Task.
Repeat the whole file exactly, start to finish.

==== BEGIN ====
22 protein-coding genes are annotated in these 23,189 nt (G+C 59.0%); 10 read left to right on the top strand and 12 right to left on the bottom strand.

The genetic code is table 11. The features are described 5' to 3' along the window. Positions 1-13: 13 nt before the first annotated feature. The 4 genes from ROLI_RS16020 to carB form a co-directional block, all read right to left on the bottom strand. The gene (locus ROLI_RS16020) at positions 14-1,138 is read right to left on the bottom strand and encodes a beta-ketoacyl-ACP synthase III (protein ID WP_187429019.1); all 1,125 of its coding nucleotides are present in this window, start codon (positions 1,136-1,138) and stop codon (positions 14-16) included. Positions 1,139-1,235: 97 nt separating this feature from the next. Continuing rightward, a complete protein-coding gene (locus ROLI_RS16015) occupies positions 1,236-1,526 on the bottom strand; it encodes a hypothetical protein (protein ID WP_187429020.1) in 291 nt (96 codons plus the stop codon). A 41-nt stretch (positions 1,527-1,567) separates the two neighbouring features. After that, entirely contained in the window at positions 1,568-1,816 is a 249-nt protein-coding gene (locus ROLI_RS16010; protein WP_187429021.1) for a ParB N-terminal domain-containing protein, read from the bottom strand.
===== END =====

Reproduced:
22 protein-coding genes are annotated in these 23,189 nt (G+C 59.0%); 10 read left to right on the top strand and 12 right to left on the bottom strand.

The genetic code is table 11. The features are described 5' to 3' along the window. Positions 1-13: 13 nt before the first annotated feature. The 4 genes from ROLI_RS16020 to carB form a co-directional block, all read right to left on the bottom strand. The gene (locus ROLI_RS16020) at positions 14-1,138 is read right to left on the bottom strand and encodes a beta-ketoacyl-ACP synthase III (protein ID WP_187429019.1); all 1,125 of its coding nucleotides are present in this window, start codon (positions 1,136-1,138) and stop codon (positions 14-16) included. Positions 1,139-1,235: 97 nt separating this feature from the next. Continuing rightward, a complete protein-coding gene (locus ROLI_RS16015) occupies positions 1,236-1,526 on the bottom strand; it encodes a hypothetical protein (protein ID WP_187429020.1) in 291 nt (96 codons plus the stop codon). A 41-nt stretch (positions 1,527-1,567) separates the two neighbouring features. After that, entirely contained in the window at positions 1,568-1,816 is a 249-nt protein-coding gene (locus ROLI_RS16010; protein WP_187429021.1) for a ParB N-terminal domain-containing protein, read from the bottom strand.